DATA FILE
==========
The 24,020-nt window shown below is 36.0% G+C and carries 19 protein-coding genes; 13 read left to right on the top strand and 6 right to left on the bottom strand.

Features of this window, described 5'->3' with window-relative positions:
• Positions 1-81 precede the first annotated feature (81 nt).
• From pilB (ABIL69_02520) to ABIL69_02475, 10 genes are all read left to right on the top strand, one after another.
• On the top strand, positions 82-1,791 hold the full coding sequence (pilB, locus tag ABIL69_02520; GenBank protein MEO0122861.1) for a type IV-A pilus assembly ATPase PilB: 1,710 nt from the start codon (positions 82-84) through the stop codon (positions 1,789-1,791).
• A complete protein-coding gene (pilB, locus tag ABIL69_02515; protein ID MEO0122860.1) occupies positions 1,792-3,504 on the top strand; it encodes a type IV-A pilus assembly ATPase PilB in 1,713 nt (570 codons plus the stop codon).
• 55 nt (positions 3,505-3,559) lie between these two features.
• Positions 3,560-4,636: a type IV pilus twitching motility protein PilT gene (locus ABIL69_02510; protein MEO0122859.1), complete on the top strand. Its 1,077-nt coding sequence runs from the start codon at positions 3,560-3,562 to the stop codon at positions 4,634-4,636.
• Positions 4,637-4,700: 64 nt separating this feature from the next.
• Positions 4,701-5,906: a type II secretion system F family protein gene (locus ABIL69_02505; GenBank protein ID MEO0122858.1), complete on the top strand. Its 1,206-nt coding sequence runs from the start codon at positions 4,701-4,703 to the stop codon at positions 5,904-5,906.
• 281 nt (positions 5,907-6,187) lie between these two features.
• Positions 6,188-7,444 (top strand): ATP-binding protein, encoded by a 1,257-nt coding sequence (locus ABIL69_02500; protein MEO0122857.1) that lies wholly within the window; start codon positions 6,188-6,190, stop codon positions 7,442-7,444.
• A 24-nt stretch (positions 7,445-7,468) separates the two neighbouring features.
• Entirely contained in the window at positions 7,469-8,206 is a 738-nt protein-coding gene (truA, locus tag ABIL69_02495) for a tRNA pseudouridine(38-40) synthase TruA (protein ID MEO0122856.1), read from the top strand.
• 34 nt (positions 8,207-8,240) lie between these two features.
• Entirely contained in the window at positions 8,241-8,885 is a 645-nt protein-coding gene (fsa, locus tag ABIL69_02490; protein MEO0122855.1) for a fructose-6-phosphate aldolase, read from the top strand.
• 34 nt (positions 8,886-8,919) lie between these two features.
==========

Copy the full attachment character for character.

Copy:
The 24,020-nt window shown below is 36.0% G+C and carries 19 protein-coding genes; 13 read left to right on the top strand and 6 right to left on the bottom strand.

Features of this window, described 5'->3' with window-relative positions:
• Positions 1-81 precede the first annotated feature (81 nt).
• From pilB (ABIL69_02520) to ABIL69_02475, 10 genes are all read left to right on the top strand, one after another.
• On the top strand, positions 82-1,791 hold the full coding sequence (pilB, locus tag ABIL69_02520; GenBank protein MEO0122861.1) for a type IV-A pilus assembly ATPase PilB: 1,710 nt from the start codon (positions 82-84) through the stop codon (positions 1,789-1,791).
• A complete protein-coding gene (pilB, locus tag ABIL69_02515; protein ID MEO0122860.1) occupies positions 1,792-3,504 on the top strand; it encodes a type IV-A pilus assembly ATPase PilB in 1,713 nt (570 codons plus the stop codon).
• 55 nt (positions 3,505-3,559) lie between these two features.
• Positions 3,560-4,636: a type IV pilus twitching motility protein PilT gene (locus ABIL69_02510; protein MEO0122859.1), complete on the top strand. Its 1,077-nt coding sequence runs from the start codon at positions 3,560-3,562 to the stop codon at positions 4,634-4,636.
• Positions 4,637-4,700: 64 nt separating this feature from the next.
• Positions 4,701-5,906: a type II secretion system F family protein gene (locus ABIL69_02505; GenBank protein ID MEO0122858.1), complete on the top strand. Its 1,206-nt coding sequence runs from the start codon at positions 4,701-4,703 to the stop codon at positions 5,904-5,906.
• 281 nt (positions 5,907-6,187) lie between these two features.
• Positions 6,188-7,444 (top strand): ATP-binding protein, encoded by a 1,257-nt coding sequence (locus ABIL69_02500; protein MEO0122857.1) that lies wholly within the window; start codon positions 6,188-6,190, stop codon positions 7,442-7,444.
• A 24-nt stretch (positions 7,445-7,468) separates the two neighbouring features.
• Entirely contained in the window at positions 7,469-8,206 is a 738-nt protein-coding gene (truA, locus tag ABIL69_02495) for a tRNA pseudouridine(38-40) synthase TruA (protein ID MEO0122856.1), read from the top strand.
• 34 nt (positions 8,207-8,240) lie between these two features.
• Entirely contained in the window at positions 8,241-8,885 is a 645-nt protein-coding gene (fsa, locus tag ABIL69_02490; protein MEO0122855.1) for a fructose-6-phosphate aldolase, read from the top strand.
• 34 nt (positions 8,886-8,919) lie between these two features.